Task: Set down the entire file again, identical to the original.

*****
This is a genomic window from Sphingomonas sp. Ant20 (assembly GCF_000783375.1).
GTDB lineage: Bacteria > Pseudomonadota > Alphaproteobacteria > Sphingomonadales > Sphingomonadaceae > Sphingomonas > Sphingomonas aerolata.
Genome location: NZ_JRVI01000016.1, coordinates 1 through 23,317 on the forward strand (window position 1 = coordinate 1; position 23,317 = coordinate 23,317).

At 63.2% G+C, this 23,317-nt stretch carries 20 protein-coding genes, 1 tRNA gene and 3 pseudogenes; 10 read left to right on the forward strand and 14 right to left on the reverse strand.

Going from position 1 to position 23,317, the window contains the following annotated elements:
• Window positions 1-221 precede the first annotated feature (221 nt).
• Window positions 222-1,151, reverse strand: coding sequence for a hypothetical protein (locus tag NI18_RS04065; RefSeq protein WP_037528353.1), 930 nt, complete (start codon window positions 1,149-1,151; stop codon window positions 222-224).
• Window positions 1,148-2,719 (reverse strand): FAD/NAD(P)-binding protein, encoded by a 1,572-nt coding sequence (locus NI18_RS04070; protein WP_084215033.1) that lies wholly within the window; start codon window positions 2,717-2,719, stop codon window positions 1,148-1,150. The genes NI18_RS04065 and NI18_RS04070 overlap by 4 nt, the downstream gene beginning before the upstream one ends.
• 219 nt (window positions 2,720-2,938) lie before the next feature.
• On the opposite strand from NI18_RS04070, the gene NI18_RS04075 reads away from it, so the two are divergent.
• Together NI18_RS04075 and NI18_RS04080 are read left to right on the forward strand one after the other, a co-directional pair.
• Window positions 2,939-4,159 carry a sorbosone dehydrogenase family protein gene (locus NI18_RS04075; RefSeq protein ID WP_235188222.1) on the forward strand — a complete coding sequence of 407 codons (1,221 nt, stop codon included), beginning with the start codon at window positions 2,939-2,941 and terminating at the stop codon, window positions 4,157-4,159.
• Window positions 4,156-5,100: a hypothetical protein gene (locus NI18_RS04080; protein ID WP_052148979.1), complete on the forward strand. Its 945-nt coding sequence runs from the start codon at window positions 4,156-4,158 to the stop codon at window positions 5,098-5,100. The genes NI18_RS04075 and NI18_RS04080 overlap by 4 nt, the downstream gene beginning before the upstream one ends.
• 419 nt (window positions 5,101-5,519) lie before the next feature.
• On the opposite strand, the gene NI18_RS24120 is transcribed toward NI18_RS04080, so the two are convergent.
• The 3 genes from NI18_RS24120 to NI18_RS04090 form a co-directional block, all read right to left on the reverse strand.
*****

This is a genomic window from Sphingomonas sp. Ant20 (assembly GCF_000783375.1).
GTDB lineage: Bacteria > Pseudomonadota > Alphaproteobacteria > Sphingomonadales > Sphingomonadaceae > Sphingomonas > Sphingomonas aerolata.
Genome location: NZ_JRVI01000016.1, coordinates 1 through 23,317 on the forward strand (window position 1 = coordinate 1; position 23,317 = coordinate 23,317).

At 63.2% G+C, this 23,317-nt stretch carries 20 protein-coding genes, 1 tRNA gene and 3 pseudogenes; 10 read left to right on the forward strand and 14 right to left on the reverse strand.

Going from position 1 to position 23,317, the window contains the following annotated elements:
• Window positions 1-221 precede the first annotated feature (221 nt).
• Window positions 222-1,151, reverse strand: coding sequence for a hypothetical protein (locus tag NI18_RS04065; RefSeq protein WP_037528353.1), 930 nt, complete (start codon window positions 1,149-1,151; stop codon window positions 222-224).
• Window positions 1,148-2,719 (reverse strand): FAD/NAD(P)-binding protein, encoded by a 1,572-nt coding sequence (locus NI18_RS04070; protein WP_084215033.1) that lies wholly within the window; start codon window positions 2,717-2,719, stop codon window positions 1,148-1,150. The genes NI18_RS04065 and NI18_RS04070 overlap by 4 nt, the downstream gene beginning before the upstream one ends.
• 219 nt (window positions 2,720-2,938) lie before the next feature.
• On the opposite strand from NI18_RS04070, the gene NI18_RS04075 reads away from it, so the two are divergent.
• Together NI18_RS04075 and NI18_RS04080 are read left to right on the forward strand one after the other, a co-directional pair.
• Window positions 2,939-4,159 carry a sorbosone dehydrogenase family protein gene (locus NI18_RS04075; RefSeq protein ID WP_235188222.1) on the forward strand — a complete coding sequence of 407 codons (1,221 nt, stop codon included), beginning with the start codon at window positions 2,939-2,941 and terminating at the stop codon, window positions 4,157-4,159.
• Window positions 4,156-5,100: a hypothetical protein gene (locus NI18_RS04080; protein ID WP_052148979.1), complete on the forward strand. Its 945-nt coding sequence runs from the start codon at window positions 4,156-4,158 to the stop codon at window positions 5,098-5,100. The genes NI18_RS04075 and NI18_RS04080 overlap by 4 nt, the downstream gene beginning before the upstream one ends.
• 419 nt (window positions 5,101-5,519) lie before the next feature.
• On the opposite strand, the gene NI18_RS24120 is transcribed toward NI18_RS04080, so the two are convergent.
• The 3 genes from NI18_RS24120 to NI18_RS04090 form a co-directional block, all read right to left on the reverse strand.